A first look at today's most important education news:

Fordham's latest

"Do demographic shifts explain cities’ test-score changes?," by Michael J. Petrilli, Flypaper

"The end of higher education as we know it?," by Chester E. Finn, Jr., Flypaper

"The unheralded virtues of grown-up policymaking, New Jersey-style," by Andy Smarick, Flypaper

In a study of student mobility, the D.C. Office of the State Superintendent of Education found that more than 6,200 students left traditional and charter schools from October 2011–June 2012—and did not re-enroll in any D.C. public school. (Washington Post)

When watching tonight’s State of the Union address, be on the lookout for references to early-childhood education and college access. (Politics K–12)

A new study of teacher mobility contends that charter schools have many of the same staffing problems as traditional public schools. (Inside School Research)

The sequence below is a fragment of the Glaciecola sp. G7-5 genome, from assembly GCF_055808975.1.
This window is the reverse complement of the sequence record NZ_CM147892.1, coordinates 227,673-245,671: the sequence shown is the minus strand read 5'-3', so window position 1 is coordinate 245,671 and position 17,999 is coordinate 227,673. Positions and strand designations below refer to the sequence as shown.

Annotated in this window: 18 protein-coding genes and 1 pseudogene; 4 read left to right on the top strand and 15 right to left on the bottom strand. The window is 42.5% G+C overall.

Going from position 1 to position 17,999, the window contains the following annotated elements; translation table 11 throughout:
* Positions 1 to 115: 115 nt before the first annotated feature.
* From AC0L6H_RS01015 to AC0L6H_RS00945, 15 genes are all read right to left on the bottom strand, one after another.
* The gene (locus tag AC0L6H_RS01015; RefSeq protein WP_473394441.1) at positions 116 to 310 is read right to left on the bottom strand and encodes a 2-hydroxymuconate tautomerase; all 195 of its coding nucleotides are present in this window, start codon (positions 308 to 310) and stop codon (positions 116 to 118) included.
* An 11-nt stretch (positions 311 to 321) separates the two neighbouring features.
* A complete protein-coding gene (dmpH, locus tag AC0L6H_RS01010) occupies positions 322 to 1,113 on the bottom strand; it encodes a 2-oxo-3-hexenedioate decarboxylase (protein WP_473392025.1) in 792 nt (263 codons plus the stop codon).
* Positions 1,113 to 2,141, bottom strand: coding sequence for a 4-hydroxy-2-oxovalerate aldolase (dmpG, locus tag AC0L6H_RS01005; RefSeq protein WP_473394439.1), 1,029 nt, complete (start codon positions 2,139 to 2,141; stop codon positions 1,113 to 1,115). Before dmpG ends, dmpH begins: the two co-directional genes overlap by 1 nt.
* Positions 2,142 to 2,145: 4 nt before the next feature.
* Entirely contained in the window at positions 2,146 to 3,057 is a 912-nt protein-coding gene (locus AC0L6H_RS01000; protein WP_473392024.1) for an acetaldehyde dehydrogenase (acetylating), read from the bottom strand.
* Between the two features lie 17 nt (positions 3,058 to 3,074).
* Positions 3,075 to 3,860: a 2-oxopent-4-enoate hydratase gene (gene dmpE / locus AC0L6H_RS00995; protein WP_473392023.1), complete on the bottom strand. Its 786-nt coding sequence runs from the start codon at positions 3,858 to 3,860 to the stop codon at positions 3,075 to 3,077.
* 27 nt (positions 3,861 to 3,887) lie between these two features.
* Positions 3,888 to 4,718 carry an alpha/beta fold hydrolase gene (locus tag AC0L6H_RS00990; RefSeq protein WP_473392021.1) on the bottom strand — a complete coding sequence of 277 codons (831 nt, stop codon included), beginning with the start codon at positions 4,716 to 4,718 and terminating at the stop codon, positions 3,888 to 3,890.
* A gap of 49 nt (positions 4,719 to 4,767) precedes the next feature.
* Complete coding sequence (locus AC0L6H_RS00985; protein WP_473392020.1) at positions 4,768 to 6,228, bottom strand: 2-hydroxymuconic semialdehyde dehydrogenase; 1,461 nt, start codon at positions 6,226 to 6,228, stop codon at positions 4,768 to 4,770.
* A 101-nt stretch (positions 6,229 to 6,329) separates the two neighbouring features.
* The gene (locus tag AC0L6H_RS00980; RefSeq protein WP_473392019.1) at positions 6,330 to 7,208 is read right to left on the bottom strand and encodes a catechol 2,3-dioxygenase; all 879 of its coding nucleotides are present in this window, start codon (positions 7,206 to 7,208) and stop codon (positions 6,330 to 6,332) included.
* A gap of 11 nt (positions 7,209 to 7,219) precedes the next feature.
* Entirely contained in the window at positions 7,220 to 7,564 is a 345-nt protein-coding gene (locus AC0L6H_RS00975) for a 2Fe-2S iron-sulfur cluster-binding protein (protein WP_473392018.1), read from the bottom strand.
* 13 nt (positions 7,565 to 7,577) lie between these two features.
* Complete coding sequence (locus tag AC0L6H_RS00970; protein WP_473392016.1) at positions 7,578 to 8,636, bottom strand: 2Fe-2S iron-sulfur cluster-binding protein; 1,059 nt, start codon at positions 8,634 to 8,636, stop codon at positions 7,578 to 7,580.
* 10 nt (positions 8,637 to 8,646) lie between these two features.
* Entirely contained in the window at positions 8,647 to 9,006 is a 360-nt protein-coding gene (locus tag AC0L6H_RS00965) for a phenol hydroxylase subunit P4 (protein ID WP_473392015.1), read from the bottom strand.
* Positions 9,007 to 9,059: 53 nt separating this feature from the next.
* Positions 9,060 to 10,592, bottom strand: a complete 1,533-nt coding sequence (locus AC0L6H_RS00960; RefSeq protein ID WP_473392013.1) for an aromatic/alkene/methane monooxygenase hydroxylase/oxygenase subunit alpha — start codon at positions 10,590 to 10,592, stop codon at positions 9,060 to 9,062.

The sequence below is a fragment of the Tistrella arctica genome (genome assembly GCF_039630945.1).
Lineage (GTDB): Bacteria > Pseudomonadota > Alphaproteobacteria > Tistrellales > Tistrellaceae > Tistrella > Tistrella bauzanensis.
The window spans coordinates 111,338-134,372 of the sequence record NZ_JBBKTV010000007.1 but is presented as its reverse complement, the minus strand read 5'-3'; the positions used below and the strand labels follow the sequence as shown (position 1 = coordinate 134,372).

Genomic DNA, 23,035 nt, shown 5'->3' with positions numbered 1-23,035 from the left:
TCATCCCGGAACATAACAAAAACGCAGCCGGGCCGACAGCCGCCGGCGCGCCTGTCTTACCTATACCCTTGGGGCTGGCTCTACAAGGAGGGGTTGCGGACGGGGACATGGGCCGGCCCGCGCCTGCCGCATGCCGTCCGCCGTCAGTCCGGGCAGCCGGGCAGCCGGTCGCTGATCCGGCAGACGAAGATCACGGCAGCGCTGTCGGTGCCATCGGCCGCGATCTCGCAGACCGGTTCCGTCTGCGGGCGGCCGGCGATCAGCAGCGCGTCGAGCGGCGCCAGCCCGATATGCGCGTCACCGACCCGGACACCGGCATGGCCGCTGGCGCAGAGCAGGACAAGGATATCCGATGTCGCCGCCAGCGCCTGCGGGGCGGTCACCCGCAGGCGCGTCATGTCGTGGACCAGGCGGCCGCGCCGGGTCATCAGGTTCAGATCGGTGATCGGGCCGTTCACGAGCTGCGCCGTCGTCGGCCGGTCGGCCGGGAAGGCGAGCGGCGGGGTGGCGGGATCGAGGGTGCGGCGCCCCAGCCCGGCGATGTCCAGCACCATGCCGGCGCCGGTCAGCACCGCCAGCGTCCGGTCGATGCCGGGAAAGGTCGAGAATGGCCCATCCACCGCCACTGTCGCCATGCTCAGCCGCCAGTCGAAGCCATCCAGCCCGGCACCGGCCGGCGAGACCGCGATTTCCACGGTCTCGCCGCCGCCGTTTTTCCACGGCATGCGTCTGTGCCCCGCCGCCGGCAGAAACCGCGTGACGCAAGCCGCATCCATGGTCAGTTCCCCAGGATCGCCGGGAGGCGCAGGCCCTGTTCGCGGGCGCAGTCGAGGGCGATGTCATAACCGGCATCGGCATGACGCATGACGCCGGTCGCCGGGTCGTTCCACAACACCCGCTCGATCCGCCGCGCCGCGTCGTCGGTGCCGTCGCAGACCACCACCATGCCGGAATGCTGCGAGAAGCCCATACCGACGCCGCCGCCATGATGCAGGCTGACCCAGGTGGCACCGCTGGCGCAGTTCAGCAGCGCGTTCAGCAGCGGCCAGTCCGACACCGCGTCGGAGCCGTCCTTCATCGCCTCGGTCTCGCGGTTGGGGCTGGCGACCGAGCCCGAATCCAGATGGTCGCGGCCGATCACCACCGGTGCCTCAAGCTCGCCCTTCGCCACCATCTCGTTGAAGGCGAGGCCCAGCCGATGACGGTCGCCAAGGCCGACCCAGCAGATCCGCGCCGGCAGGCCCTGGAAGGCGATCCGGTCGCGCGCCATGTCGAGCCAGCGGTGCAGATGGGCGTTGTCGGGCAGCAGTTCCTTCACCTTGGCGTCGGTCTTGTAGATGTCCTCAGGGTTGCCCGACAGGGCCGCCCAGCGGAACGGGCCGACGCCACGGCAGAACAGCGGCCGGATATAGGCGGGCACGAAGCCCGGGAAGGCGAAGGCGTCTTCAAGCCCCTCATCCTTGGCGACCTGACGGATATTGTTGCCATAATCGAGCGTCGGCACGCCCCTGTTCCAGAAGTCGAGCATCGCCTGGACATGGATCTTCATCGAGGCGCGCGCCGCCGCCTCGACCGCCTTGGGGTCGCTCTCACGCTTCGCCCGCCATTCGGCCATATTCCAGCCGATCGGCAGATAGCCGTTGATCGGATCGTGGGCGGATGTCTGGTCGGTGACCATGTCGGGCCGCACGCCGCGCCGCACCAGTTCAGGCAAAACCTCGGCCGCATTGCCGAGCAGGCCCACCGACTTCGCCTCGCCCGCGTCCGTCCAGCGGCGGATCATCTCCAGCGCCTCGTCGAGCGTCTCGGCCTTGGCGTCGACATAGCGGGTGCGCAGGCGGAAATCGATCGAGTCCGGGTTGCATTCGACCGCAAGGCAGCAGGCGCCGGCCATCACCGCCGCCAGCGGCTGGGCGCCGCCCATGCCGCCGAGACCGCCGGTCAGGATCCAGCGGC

The state of Maryland has told nine counties, including Montgomery County, to have the Maryland School Assessment comprise at least 20 percent of their teacher evaluations. (Washington Post)

In Georgia, just under 59 percent of students who took a new Common Core–aligned algebra course did not meet the standard; under the old math course in 2010, 52 percent met or exceeded the standard. (Atlanta Journal-Constitution)

Wish Congress would get a move-on with ESEA reauthorization? Netflix’s House of Cards shows them how it’s done. (Politics K–12)

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